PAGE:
Wrestling with Words
We all hesitate, fluff, stumble and introduce - often embarrassing - spoonerisms from time to time. It's called mild disfluency and most of us manage to communicate despite our often imperfect speech. At the other extreme of disfluency, a stammer can be debilitating. About 5% of pre-school age children and half a million adults stammer in the UK. But despite this affliction being so widespread, scientists have been frustrated in their efforts to pin-point what causes us to stammer.
In this programme Philip French explores how new research is at last giving people who stammer hope of a real understanding of this often embarrassing and sometimes debilitating affliction. He draws on demonstrations and case histories, including his own, as well as contributions from experts at the cutting edge in speech therapy, neuroscience, psychology and psycholinguistics.
Philip French explores the reasons why we are more likely to be disfluent when talking on the telephone rather than face to face; Why we introduce more errors into dialogue than monologue; Why we are more fluent when giving instructions than describing pictures. This programme reveals how we produce speech and how this process can fail. Using functional brain imaging, scientists are now able to pin-point the areas of the brain involved in processing language. Fluent speakers process language remarkably fast, producing about 5 words every 2 seconds. Disfluency occurs when one of the stages in this complicated language process breaks down.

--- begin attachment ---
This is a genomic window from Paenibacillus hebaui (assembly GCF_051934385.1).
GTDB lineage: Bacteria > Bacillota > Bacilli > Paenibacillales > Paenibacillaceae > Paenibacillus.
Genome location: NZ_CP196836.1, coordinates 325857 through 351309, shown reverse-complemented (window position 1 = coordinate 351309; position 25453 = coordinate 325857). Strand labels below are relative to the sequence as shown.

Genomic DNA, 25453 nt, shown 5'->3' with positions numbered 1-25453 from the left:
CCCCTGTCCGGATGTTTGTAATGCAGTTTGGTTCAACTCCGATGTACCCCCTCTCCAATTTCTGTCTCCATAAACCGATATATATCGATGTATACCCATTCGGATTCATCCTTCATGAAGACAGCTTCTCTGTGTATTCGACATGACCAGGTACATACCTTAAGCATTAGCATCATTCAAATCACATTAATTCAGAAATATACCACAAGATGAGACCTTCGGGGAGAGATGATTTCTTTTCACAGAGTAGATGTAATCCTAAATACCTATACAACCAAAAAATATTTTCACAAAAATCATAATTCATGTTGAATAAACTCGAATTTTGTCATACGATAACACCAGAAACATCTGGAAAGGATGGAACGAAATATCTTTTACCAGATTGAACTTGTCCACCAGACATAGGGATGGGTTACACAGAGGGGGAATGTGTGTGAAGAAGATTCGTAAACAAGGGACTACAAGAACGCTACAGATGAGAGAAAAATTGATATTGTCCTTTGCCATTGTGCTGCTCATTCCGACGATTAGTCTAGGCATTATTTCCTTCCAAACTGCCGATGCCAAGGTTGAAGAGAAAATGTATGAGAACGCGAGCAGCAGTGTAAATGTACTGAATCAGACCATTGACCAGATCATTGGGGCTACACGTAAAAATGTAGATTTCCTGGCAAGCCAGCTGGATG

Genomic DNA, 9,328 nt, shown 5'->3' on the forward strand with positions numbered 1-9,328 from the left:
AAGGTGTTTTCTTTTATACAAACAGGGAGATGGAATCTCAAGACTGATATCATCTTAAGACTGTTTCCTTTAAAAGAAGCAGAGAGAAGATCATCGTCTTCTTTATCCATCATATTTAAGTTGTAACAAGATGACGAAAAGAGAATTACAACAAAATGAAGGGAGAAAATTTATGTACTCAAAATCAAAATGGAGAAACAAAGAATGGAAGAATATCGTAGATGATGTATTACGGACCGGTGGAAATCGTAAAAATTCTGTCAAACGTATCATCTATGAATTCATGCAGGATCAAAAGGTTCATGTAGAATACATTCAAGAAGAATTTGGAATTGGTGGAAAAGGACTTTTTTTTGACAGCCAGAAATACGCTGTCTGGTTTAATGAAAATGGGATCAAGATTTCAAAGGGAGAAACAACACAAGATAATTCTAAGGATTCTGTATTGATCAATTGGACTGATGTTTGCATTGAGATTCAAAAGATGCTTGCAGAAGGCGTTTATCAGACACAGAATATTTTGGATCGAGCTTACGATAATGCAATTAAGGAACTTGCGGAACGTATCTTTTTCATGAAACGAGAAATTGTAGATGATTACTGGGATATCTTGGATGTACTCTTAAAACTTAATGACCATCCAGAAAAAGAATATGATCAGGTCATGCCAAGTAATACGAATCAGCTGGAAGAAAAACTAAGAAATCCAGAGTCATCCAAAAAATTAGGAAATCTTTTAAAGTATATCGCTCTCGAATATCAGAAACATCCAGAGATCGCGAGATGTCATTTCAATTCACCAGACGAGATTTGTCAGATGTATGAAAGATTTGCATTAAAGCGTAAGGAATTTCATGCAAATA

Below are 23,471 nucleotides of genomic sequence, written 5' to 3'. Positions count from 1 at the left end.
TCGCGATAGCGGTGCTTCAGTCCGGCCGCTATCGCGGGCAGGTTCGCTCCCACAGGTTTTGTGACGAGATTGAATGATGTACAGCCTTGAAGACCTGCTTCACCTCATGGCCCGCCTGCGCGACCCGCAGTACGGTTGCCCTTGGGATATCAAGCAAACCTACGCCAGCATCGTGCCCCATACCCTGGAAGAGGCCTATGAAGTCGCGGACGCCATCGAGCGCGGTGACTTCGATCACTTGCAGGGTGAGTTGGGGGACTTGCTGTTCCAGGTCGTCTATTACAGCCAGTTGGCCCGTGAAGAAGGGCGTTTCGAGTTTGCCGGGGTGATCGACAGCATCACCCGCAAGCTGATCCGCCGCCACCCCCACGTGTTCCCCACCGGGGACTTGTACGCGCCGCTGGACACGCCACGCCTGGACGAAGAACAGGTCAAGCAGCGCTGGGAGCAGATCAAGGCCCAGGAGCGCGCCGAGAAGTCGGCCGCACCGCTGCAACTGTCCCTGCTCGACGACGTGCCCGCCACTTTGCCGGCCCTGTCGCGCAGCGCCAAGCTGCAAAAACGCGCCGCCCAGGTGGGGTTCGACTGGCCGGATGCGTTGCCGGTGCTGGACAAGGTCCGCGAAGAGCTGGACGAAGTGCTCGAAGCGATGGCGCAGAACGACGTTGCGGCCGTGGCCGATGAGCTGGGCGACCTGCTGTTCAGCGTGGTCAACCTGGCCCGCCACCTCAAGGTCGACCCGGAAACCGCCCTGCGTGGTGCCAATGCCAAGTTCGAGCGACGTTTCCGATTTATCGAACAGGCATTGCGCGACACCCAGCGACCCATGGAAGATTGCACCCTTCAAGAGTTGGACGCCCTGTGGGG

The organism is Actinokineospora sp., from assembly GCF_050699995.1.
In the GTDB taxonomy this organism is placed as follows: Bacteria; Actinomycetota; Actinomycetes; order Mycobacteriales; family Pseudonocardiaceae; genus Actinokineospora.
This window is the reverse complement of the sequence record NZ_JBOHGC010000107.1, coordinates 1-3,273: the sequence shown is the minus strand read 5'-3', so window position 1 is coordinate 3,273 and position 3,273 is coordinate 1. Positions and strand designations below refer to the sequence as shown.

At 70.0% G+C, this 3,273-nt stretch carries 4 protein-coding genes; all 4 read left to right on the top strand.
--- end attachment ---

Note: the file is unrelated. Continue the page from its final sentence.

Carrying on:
Stammering is the most extreme form of disfluency; often making life miserable for those affected. But thanks to recent breakthroughs, psychologists are now beginning to understand what makes people stammer. It's less likely to be due to psychological trauma such as bullying at school, or physiological difficulties in articulating words. New research is revealing evidence of a family history of stammering. We may even be close to isolating a 'stammering' gene. Scientists in Germany have now discovered differences in structure and function between the brains of people who stammer and people who don't. In Britain, psychologists have found evidence that people who stammer may be over-vigilant in monitoring and planning speech.
The programme is presented by Philip French, who is the Observer film critic and was for many years a BBC broadcaster.